The fourth chamber of the Court of Justice of the EU (CJEU) has issued a ruling on details required in invoices for VAT purposes. The case code is C-516/14. In its ruling, the Court notably establishes that national tax authorities are not allowed to refuse VAT deductions only because the taxable person’s invoice does not satisfy certain specific requirements of the VAT Directive, even if the authorities have all the necessary information for ascertaining whether the substantive conditions for the exercise of that right are satisfied.
Ruling on input tax deductions – 15 September
The fourth chamber of the Court of Justice of the EU (CJEU) has issued a ruling on input tax deductions. The case code is C‑518/14. In its ruling, the Court establishes that Member States are not allowed to have legislation under which the correction of an invoice in relation to a detail which must be mentioned (such as the VAT identification number) does not have retroactive effect, so that the right to deduct VAT exercised on the basis of the corrected invoice relates not to the year in which the invoice was originally drawn up, but to the year in which it was corrected.
G20 Leaders’ Communique Hangzhou Summit – 5 September
The G20 leaders have published a Communique as a conclusion of their summit in Hangzhou, China, earlier this month. Of particular interest, the Communique’s Paragraph 19 calls on further progress on the adoption and implementation of relevant OECD frameworks on transparency and exchange of information, for the drawing up of an international list of non-cooperative jurisdictions that have refused to commit to tax transparency and with sanctions by July 2017, and for China to establish an international tax policy research centre for “international tax policy design and research”. With regard to the international list of jurisdictions in particular, it will be interesting to see how it will play out with the Commission’s own project for a EU list. The EU list would be based on wider criteria than mere tax transparency, and for example the OECD has called on the European Commission to stay on course with international coordination, rather than initiating unilateral action.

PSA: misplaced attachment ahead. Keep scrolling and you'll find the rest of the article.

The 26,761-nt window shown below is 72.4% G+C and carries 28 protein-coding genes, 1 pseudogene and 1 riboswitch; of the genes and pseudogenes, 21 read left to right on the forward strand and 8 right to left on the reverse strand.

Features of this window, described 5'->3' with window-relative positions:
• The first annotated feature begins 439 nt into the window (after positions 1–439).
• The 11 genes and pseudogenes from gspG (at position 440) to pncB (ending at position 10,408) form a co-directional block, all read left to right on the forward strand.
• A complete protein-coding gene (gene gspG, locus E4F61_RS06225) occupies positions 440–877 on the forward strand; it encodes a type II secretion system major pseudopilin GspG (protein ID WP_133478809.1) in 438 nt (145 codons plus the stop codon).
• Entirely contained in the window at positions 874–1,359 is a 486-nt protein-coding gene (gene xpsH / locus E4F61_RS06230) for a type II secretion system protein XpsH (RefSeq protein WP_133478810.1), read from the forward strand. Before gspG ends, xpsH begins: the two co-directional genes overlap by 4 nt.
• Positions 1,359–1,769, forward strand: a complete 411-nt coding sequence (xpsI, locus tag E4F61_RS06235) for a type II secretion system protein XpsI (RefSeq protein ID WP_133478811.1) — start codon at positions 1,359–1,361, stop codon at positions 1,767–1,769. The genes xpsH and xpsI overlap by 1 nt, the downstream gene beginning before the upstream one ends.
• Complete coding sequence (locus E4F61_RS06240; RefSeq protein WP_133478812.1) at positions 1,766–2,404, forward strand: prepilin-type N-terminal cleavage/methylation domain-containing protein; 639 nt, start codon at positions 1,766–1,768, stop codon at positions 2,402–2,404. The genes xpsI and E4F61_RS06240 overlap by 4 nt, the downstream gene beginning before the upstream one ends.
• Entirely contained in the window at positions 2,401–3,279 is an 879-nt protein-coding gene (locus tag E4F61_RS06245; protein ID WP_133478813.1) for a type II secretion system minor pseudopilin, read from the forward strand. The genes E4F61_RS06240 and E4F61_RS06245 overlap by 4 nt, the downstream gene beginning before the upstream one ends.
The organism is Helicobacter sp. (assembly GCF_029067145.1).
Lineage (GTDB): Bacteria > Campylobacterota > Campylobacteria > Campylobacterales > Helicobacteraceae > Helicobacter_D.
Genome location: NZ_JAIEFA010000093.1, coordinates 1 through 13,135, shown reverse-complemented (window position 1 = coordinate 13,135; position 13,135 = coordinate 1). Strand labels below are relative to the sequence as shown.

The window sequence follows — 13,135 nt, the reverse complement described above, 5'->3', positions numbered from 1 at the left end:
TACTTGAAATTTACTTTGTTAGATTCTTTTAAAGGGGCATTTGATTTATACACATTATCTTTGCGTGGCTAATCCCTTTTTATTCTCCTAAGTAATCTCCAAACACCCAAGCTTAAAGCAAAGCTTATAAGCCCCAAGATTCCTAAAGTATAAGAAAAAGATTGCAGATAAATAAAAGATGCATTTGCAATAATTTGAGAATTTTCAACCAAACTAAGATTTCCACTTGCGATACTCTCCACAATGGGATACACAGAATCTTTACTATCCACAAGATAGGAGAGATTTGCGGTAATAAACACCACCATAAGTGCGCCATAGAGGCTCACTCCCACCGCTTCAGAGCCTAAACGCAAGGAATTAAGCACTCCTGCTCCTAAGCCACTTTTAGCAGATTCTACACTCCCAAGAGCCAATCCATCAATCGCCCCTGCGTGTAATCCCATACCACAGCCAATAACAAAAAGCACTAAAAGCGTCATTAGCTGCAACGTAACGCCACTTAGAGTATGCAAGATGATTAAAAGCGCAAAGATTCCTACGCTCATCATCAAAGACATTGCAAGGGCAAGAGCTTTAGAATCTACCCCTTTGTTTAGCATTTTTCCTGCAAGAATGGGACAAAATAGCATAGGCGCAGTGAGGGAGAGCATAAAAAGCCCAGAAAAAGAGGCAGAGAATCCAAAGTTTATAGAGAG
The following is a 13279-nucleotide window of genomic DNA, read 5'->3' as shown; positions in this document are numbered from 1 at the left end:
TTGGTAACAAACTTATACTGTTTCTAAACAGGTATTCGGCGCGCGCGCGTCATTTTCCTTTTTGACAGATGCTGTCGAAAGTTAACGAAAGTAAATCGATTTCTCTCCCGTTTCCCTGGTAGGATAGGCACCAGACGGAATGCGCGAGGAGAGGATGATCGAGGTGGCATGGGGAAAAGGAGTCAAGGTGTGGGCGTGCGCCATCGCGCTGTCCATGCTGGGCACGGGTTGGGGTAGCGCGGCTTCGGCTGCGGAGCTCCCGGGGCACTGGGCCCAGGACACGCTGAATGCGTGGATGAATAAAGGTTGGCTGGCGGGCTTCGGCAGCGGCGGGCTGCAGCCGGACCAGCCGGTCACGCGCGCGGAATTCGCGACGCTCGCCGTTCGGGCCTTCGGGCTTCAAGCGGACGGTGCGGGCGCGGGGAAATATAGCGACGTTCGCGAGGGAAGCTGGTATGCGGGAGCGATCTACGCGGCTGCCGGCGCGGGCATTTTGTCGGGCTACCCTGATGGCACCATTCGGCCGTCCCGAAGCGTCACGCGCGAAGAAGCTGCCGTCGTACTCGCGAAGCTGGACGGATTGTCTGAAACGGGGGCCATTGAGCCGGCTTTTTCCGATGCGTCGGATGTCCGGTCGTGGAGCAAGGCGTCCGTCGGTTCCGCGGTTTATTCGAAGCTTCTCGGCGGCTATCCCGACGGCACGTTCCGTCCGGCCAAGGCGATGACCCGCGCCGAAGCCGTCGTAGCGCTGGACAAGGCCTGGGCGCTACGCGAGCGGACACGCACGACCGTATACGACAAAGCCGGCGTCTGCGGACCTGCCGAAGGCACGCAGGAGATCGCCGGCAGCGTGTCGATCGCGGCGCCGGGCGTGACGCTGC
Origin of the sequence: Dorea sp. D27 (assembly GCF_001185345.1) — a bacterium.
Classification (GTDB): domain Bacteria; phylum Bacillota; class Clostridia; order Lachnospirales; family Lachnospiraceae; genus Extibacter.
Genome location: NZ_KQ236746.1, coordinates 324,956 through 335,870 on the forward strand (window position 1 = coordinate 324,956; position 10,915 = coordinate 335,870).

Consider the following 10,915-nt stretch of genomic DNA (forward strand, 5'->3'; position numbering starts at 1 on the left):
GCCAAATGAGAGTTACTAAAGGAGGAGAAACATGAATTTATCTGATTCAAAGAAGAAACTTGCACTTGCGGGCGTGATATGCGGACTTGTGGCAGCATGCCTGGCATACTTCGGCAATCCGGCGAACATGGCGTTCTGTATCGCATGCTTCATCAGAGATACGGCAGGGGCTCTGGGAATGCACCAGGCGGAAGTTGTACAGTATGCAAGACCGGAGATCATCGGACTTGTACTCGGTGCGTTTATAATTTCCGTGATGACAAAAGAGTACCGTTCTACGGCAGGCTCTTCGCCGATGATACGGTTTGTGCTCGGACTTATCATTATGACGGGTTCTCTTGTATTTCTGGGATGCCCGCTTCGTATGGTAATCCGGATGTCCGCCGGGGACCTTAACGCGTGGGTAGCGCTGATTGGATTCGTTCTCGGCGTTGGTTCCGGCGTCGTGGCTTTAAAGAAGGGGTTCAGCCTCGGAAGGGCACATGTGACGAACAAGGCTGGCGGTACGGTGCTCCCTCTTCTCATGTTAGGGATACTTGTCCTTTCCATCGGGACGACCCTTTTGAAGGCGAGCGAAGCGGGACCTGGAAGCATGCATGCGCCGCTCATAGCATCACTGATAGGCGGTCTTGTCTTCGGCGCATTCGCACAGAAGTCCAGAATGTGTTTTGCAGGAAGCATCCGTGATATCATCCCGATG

“Multinationals to publicly declare country-by-country profits and tax” – 6 September
As reported notably by the Guardian, the British government has approved a legal amendment to the finance bill that might lead to the establishment of a public Country by Country Reporting (CBCR) obligation in the UK. However, and as pointed out notably by the NGO Tax Justice, the wording of the amendment merely states that “the Treasury may” establish a CBCR requirement – in other words, the amendment in itself does not commit the government to any particular action.
“Panama Papers: Denmark buys leaked data to use in tax evasion inquiries” – 7 September
As reported notably by the Guardian, Denmark has paid an unknown source in order to gain access to additional details on the Panama Papers leaks – the first country to do so. The government has assessed the information to be both valid and useful. The exact amount to be paid has not been disclosed, but according to the article is in the “single digit million”.
“Panama Takes Further Action On Fiscal Transparency” – 13 September